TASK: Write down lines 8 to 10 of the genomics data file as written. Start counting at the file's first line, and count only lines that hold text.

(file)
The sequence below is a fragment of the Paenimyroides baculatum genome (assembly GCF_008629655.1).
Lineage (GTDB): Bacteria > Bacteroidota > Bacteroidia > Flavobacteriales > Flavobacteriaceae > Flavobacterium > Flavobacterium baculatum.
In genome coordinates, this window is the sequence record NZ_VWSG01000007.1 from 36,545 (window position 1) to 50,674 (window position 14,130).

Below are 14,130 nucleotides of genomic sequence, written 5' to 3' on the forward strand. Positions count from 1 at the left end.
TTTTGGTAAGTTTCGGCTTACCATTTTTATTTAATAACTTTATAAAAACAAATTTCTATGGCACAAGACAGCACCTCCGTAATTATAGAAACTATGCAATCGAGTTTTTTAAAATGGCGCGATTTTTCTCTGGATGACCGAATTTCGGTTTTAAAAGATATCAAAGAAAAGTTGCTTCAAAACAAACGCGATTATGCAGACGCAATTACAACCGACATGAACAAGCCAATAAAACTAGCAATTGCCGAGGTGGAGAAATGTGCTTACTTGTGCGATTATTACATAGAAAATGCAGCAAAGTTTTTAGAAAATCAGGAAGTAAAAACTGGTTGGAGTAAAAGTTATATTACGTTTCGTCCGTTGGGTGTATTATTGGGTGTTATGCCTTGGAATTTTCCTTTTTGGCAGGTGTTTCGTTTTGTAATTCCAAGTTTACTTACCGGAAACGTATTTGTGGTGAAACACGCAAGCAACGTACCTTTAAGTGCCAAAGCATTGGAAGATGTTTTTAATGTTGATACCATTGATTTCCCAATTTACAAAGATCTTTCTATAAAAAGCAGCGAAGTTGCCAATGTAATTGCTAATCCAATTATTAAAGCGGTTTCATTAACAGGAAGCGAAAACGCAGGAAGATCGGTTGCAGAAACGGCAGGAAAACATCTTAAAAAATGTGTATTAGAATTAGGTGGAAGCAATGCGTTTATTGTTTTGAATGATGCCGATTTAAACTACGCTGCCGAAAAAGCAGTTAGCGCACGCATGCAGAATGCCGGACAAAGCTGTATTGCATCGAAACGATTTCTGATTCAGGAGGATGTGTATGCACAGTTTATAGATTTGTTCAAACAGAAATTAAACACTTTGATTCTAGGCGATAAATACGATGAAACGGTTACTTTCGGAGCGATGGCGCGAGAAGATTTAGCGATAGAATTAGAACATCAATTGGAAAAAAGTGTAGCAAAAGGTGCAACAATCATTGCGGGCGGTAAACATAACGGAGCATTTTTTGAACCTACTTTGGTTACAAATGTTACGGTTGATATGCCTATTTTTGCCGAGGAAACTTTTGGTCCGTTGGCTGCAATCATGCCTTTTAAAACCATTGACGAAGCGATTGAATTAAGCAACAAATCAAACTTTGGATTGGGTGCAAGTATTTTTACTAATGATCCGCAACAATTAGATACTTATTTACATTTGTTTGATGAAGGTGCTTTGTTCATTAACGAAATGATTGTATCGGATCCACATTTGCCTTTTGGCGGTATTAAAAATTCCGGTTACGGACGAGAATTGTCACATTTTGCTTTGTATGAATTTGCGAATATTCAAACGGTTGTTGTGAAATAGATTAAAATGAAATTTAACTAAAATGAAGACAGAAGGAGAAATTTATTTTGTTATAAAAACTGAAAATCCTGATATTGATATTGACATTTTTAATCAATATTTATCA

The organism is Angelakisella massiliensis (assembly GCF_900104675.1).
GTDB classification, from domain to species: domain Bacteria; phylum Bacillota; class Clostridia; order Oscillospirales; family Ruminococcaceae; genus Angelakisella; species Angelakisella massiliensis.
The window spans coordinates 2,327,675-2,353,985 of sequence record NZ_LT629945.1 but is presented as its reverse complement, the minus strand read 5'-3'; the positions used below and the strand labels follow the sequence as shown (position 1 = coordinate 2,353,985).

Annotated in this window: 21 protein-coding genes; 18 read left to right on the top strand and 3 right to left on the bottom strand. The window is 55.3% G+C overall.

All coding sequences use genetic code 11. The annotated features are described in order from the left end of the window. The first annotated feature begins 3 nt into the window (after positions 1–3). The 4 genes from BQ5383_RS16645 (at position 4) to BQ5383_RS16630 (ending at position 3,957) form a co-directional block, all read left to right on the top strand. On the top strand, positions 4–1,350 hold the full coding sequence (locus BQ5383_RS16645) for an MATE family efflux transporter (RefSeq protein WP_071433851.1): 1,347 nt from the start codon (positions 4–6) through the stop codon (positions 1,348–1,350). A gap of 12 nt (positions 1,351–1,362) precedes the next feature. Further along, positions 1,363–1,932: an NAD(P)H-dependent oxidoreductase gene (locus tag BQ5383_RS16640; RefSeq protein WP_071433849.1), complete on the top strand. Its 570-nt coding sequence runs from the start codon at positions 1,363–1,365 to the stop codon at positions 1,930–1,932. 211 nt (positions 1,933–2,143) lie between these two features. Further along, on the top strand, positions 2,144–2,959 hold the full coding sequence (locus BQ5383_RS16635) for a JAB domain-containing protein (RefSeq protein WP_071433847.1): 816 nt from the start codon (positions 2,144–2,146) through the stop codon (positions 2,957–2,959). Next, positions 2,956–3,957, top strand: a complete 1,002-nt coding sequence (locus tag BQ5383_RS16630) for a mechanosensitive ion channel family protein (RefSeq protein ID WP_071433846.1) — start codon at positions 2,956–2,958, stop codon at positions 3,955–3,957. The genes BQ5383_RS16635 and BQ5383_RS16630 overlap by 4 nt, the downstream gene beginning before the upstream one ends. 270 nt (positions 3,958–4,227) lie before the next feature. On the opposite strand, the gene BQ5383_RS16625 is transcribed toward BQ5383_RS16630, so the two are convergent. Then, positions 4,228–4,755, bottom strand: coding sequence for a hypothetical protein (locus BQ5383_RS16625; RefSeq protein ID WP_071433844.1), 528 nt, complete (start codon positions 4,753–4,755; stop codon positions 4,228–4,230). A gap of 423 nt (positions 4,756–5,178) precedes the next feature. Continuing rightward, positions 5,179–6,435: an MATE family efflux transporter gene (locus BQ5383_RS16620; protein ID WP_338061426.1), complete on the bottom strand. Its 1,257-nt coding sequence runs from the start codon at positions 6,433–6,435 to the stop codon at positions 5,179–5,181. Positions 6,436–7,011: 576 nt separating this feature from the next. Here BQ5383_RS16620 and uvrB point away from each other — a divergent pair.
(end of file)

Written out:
The window spans coordinates 2,327,675-2,353,985 of sequence record NZ_LT629945.1 but is presented as its reverse complement, the minus strand read 5'-3'; the positions used below and the strand labels follow the sequence as shown (position 1 = coordinate 2,353,985).

Annotated in this window: 21 protein-coding genes; 18 read left to right on the top strand and 3 right to left on the bottom strand. The window is 55.3% G+C overall.

All coding sequences use genetic code 11. The annotated features are described in order from the left end of the window. The first annotated feature begins 3 nt into the window (after positions 1–3). The 4 genes from BQ5383_RS16645 (at position 4) to BQ5383_RS16630 (ending at position 3,957) form a co-directional block, all read left to right on the top strand. On the top strand, positions 4–1,350 hold the full coding sequence (locus BQ5383_RS16645) for an MATE family efflux transporter (RefSeq protein WP_071433851.1): 1,347 nt from the start codon (positions 4–6) through the stop codon (positions 1,348–1,350). A gap of 12 nt (positions 1,351–1,362) precedes the next feature. Further along, positions 1,363–1,932: an NAD(P)H-dependent oxidoreductase gene (locus tag BQ5383_RS16640; RefSeq protein WP_071433849.1), complete on the top strand. Its 570-nt coding sequence runs from the start codon at positions 1,363–1,365 to the stop codon at positions 1,930–1,932. 211 nt (positions 1,933–2,143) lie between these two features. Further along, on the top strand, positions 2,144–2,959 hold the full coding sequence (locus BQ5383_RS16635) for a JAB domain-containing protein (RefSeq protein WP_071433847.1): 816 nt from the start codon (positions 2,144–2,146) through the stop codon (positions 2,957–2,959). Next, positions 2,956–3,957, top strand: a complete 1,002-nt coding sequence (locus tag BQ5383_RS16630) for a mechanosensitive ion channel family protein (RefSeq protein ID WP_071433846.1) — start codon at positions 2,956–2,958, stop codon at positions 3,955–3,957. The genes BQ5383_RS16635 and BQ5383_RS16630 overlap by 4 nt, the downstream gene beginning before the upstream one ends. 270 nt (positions 3,958–4,227) lie before the next feature. On the opposite strand, the gene BQ5383_RS16625 is transcribed toward BQ5383_RS16630, so the two are convergent. Then, positions 4,228–4,755, bottom strand: coding sequence for a hypothetical protein (locus BQ5383_RS16625; RefSeq protein ID WP_071433844.1), 528 nt, complete (start codon positions 4,753–4,755; stop codon positions 4,228–4,230). A gap of 423 nt (positions 4,756–5,178) precedes the next feature. Continuing rightward, positions 5,179–6,435: an MATE family efflux transporter gene (locus BQ5383_RS16620; protein ID WP_338061426.1), complete on the bottom strand. Its 1,257-nt coding sequence runs from the start codon at positions 6,433–6,435 to the stop codon at positions 5,179–5,181. Positions 6,436–7,011: 576 nt separating this feature from the next. Here BQ5383_RS16620 and uvrB point away from each other — a divergent pair.